While women’s has always been the priority, the brand is turning its attention to men’s, a category that has also taken off for the company’s luxury partners. “We’re pushing ourselves to have more fashion,” Clifford said, noting that the male shopper is particularly engaged in the label’s airport stores. “We owe it to ourselves to do a better job with men’s.”
The Luxury Retail Equation
Kurt Geiger’s most powerful weapon has always been its diverse business model, which has allowed the company to weather tough times more effectively than its competitors.
While its own brands have clearly become more important, Kurt Geiger continues to stand out as one of the most formidable high-end retail forces. (Its department store business with Harrods, Selfridges, Liberty and others accounts for 40 percent of overall revenues.)
“They’re fabulous at creating something unique for each of their destinations. Their biggest strength is the ability to see where the commercial successes lie,” said retail veteran David Walker-Smith, chief product and trading officer for House of Fraser.
At Selfridges, the company has been at the center of a dramatic shoe evolution. “Kurt Geiger shares our vision to make retail exciting again,” said Sebastian Manes, buying and merchandising director at the London-based department store. “They are always open to partnering with us and creating innovative concepts.”
The companies saw huge growth potential in the booming luxury sneaker market and teamed up on a 1,776-square-foot standalone space in the London flagship. Opened in February, it is positioned within the huge second-floor Shoe Galleries. There are more than 700 sneaker styles available for purchase — spread out over two sections.
“We started talking about that together three years ago. Our partnership is almost like a joint venture. [Kurt Geiger understands] how to manage a business,” Manes said.
Last month, the company also made a splash with the debut of its branded shop-in-shop on the Selfridges floor. Designed by London architect Jamie Fobert, it features a natural color palette detailed with dusty-pink and metallic-bronze accents.
Shoes, some of which are exclusive to Selfridges, are showcased on natural leaf forms that reflect the city’s green spaces.Next up: the unveiling of a new Manolo Blahnik boutique, which will occupy the former Christian Louboutin space in a prime corner location on the floor (Louboutin is relocating).
“It’s going to be a very different space than before and a new way of displaying [our shoes],” said Kristina Blahnik, CEO of Manolo Blahnik International. “Neil and Rebecca, and their team, have always been approachable and willing to think outside the box.”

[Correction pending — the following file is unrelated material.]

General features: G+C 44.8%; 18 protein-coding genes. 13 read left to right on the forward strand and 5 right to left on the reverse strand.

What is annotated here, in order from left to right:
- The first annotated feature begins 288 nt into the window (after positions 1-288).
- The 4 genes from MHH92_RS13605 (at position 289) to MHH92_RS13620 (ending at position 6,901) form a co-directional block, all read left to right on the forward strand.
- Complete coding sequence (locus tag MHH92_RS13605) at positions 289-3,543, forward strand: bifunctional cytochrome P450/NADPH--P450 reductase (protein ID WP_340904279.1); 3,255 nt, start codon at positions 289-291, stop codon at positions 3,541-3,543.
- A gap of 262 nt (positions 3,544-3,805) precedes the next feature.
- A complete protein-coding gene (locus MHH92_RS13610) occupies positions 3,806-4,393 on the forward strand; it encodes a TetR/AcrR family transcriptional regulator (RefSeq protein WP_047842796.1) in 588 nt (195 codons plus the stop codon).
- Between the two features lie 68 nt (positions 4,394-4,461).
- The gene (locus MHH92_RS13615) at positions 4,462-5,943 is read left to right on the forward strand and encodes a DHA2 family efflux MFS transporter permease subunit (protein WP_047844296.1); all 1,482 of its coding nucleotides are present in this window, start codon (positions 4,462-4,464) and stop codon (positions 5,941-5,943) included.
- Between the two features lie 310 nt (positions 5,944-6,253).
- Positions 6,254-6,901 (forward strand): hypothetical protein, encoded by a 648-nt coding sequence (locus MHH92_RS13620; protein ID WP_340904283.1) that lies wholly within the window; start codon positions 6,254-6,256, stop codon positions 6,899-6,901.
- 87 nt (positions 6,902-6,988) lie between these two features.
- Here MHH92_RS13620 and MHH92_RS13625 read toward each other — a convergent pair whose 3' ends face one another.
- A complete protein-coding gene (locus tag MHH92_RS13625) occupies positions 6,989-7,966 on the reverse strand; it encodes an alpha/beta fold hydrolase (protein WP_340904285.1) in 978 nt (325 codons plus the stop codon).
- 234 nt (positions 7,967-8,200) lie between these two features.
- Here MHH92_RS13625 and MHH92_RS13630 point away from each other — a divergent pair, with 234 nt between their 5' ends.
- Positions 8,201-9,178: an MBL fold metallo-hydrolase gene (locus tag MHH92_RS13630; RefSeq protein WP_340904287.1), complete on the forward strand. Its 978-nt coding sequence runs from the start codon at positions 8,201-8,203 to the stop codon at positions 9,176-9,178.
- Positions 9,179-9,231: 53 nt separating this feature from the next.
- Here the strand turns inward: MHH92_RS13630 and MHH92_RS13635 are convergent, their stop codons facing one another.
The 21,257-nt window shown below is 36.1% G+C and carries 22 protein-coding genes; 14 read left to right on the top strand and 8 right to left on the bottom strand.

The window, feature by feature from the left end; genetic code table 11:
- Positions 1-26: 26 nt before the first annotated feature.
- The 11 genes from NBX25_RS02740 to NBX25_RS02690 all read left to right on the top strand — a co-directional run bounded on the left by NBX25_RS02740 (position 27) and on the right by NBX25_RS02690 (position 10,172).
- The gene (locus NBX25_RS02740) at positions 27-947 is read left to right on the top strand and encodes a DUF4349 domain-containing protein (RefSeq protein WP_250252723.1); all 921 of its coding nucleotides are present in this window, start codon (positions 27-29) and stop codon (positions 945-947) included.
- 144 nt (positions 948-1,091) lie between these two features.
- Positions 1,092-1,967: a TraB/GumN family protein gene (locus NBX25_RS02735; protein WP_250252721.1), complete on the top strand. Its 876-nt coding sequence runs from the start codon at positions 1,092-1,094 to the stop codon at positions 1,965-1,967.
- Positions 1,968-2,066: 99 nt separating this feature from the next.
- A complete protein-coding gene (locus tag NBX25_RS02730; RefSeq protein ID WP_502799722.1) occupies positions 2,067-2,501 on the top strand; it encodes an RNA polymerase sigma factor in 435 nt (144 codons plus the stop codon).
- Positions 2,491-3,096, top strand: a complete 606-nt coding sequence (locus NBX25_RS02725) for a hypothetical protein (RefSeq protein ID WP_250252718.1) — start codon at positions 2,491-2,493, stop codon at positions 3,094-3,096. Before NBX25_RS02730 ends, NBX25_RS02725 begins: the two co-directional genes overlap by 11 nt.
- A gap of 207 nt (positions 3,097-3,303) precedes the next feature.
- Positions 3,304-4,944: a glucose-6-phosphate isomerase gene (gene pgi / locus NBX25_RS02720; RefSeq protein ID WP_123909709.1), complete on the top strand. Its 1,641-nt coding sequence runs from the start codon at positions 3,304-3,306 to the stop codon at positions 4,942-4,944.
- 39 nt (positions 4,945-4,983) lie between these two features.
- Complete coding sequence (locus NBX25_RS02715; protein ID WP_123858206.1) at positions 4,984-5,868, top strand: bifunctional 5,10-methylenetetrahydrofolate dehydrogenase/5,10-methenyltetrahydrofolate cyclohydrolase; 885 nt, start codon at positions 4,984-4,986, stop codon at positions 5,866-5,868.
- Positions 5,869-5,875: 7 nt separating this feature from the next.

Clifford and his execs are also working with Harrods to continually evolve its shoe business. He hinted that there is room for more growth within the Shoe Heaven women’s concept, and a men’s project is in the works as well.
“We are reinvesting and growing our space in both Selfridges and Harrods,” Clifford said, noting that digital expansion is one of the biggest opportunities for both stores.
Across the portfolio, Kurt Geiger continues to build its presence with shoe stalwarts like Blahnik and Gianvito Rossi, and ready-to-wear juggernauts such as Gucci, Balenciaga and Valentino.
But it’s equally passionate about finding the next big stars. Farrar-Hockley said one player that is rapidly rising in the department store business is Malone Souliers — which is attracting a diverse group of consumers who hail from many different countries.
“Kurt Geiger has consistently worked with us to develop intelligence on what works best for which consumer at each specific point of sale,” said Roy Luwolt, founder of Malone Souliers, who hinted that additional expansion plans with the retailer are in the pipeline. “This sits in line perfectly with the strategy of the brand — we don’t want to assume [what the customer wants]. We prefer to listen, learn and respond.”
The Road Ahead
Armed with valuable experience, Kurt Geiger is banking on a smoother ride in the U.S. market. But it’s also determined to play on the global stage and is eyeing the Middle East, Australia and Europe in a major way.
“Cinven has encouraged us to think bigger, and that’s a good thing,” Clifford said. Still, the company is careful not to “overburden itself with debt,” the CEO said, noting that the board owns a significant chunk of the company. The fickle economy and potential impact of Brexit will undoubtedly continue to create uncertainties for the brand. The weakening of the pound has benefited Kurt Geiger in the short term, but the company understands that change is inevitable.
“It’s about speed, innovation and agility,” Clifford said. “As we grow, we don’t want to lose our entrepreneurial spirit.”